Nielsen announced today that YouTube TV viewership at designated market levels (DMAs) will now be included in Nielsen Local TV audience measurement using Nielsen Digital in TV Ratings (DTVR).
Nielsen launched the DTVR metric in 2015 as a way of providing programmers and buyers with the most accurate and comprehensive TV viewing data possible. So whether on a computer or mobile device, if a viewer watches a live or time-shifted program at a national or a local level, Nielsen is able to count that viewing into the program’s standard TV ratings.
The on-demand streaming subscription service and Nielsen signed an audience measurement partnership last summer, where the media measurement titan would provide YouTube TV DTVR ratings on a national level. Measurement on the local level appears to be the next step in that partnership.
“Local broadcasters have been eagerly anticipating the inclusion of YouTube TV into Nielsen currency measurement,” said Nielsen Local managing director Jeff Wender. “We’re excited to be able to help local media buyers and sellers capture digital audiences, as well as provide advertisers a full account of all viewing activity, irrespective of distribution channel.”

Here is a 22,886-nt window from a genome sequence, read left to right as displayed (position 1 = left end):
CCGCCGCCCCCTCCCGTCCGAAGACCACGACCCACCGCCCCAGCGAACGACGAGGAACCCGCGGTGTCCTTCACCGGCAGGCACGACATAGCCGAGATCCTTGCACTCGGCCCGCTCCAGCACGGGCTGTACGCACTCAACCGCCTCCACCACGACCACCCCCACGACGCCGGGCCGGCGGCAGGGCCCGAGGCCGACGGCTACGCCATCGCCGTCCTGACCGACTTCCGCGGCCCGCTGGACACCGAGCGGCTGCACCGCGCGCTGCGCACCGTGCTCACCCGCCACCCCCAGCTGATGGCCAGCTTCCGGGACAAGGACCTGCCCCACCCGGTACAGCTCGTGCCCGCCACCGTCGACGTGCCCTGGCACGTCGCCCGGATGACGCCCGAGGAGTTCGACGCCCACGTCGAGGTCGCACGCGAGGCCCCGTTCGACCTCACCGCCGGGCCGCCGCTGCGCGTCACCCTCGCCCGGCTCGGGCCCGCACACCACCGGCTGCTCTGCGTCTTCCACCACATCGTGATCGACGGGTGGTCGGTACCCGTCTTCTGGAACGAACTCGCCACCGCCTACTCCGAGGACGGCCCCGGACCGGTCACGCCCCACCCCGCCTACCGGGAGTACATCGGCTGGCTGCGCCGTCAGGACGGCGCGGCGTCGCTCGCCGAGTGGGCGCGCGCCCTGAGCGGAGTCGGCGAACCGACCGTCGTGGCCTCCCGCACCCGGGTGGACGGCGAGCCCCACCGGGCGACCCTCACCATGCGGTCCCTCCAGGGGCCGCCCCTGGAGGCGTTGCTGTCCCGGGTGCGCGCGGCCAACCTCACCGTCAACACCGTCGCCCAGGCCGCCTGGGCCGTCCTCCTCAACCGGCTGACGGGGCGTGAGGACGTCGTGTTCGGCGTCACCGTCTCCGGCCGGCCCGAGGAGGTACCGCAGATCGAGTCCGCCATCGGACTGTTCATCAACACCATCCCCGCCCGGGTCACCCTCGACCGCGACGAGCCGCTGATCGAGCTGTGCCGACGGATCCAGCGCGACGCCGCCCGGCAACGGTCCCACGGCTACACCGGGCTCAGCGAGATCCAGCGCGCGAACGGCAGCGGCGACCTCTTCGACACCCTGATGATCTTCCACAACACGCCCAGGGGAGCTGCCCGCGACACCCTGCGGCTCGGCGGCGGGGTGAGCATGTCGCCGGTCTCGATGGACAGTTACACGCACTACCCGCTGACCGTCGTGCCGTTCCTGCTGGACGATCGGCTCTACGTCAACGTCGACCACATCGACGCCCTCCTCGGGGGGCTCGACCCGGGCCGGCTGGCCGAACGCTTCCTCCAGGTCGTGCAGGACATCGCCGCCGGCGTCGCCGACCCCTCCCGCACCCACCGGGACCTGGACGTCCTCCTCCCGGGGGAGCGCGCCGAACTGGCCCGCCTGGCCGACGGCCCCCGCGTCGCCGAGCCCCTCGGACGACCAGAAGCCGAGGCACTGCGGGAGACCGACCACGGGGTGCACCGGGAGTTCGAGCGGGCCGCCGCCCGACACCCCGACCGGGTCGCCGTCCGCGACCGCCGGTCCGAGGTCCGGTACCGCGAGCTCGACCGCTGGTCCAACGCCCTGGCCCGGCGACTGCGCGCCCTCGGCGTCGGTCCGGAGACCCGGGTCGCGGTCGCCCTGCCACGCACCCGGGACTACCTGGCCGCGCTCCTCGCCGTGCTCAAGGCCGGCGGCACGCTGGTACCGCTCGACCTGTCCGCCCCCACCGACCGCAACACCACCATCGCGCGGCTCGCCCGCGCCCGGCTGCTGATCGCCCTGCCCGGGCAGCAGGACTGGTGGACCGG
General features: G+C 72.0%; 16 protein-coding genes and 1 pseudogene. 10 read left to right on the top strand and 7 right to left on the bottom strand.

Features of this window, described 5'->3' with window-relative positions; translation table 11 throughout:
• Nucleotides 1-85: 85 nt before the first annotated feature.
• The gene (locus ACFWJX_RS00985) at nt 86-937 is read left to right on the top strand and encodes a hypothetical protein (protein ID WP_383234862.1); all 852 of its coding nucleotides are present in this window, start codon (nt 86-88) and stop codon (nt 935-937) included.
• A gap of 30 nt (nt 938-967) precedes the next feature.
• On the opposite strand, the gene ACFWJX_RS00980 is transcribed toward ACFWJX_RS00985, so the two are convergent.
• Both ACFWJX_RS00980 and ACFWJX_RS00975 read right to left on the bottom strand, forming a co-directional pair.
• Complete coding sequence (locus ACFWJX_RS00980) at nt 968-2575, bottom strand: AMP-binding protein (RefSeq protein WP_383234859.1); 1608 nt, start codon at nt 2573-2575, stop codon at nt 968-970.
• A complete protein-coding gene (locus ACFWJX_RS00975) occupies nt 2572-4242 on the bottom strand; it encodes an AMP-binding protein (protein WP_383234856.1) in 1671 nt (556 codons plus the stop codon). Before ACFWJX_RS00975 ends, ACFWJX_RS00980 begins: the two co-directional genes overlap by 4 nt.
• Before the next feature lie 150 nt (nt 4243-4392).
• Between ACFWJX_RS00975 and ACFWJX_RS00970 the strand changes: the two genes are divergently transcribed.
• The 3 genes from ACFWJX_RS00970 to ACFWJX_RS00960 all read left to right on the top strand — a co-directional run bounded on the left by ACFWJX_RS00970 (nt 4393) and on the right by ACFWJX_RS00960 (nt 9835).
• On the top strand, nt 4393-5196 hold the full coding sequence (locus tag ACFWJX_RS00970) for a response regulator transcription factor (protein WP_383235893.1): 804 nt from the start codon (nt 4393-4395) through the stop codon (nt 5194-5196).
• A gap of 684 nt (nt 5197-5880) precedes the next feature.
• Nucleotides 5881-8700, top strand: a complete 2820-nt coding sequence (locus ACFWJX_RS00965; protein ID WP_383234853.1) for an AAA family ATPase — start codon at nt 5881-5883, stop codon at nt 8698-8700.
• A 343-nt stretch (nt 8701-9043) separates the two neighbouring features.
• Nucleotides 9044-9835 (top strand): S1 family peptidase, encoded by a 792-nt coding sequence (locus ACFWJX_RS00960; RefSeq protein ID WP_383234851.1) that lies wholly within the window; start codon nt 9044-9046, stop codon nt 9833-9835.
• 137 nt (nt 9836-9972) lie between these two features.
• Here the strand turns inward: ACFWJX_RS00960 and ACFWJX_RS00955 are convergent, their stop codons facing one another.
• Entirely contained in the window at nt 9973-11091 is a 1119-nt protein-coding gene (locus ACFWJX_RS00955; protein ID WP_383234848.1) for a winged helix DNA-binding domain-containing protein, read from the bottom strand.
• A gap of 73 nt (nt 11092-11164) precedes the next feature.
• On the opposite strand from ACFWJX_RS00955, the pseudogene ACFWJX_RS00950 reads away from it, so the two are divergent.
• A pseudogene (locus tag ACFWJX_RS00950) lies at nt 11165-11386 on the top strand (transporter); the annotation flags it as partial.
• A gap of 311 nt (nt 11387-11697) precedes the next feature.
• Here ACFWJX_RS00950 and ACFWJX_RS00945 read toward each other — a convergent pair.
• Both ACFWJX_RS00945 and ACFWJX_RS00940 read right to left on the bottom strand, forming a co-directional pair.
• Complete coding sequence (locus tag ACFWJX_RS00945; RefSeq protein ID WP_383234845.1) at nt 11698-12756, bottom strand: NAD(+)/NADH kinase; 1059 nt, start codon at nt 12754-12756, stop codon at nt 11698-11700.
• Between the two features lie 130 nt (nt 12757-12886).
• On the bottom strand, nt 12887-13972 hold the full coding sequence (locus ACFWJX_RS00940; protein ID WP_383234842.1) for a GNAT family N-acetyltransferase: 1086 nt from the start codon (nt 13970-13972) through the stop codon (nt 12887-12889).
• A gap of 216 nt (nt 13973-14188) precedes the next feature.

To measure local media viewing, Nielsen has developed the DMA, a group of counties that form common local TV markets. There are currently 210 DMAs across the U.S., and by including YouTube TV in Nielsen local ratings using the company’s DTVR, the company is enabling programmers and advertisers across local DMAs to gain a more comprehensive understanding of how audiences are consuming linear TV shows across digital platforms.
YouTube TV presently costs $40 per month for 60-plus channels; add-on packages ranging from $5 to $15, and includes all the major broadcast networks (ABC, NBC, CBS, Fox, CW) to go with a wide variety of cable channels that present local sports, news and entertainment programming.
YouTube TV is not disclosing subscriber numbers right now.
This past April, Adweek wrote about the growth of OTT usage on a market-by-market level, not just in a the larger, more technologically-savvy markets, but in markets of all sizes in across the country.
While streaming behavior varies by household type and market, last December, according to Nielsen, streaming usage increased on average by 30 percent over 2016. Not only are Americans cutting the cord and increasingly viewing content on their smartphones and tablets via streaming services like YouTube TV, but many local TV stations have been putting their original content on OTT platforms as well.
Needless to say, the growth of OTT on a local level makes a local audience measurement partnership between YouTube TV a highly practical move.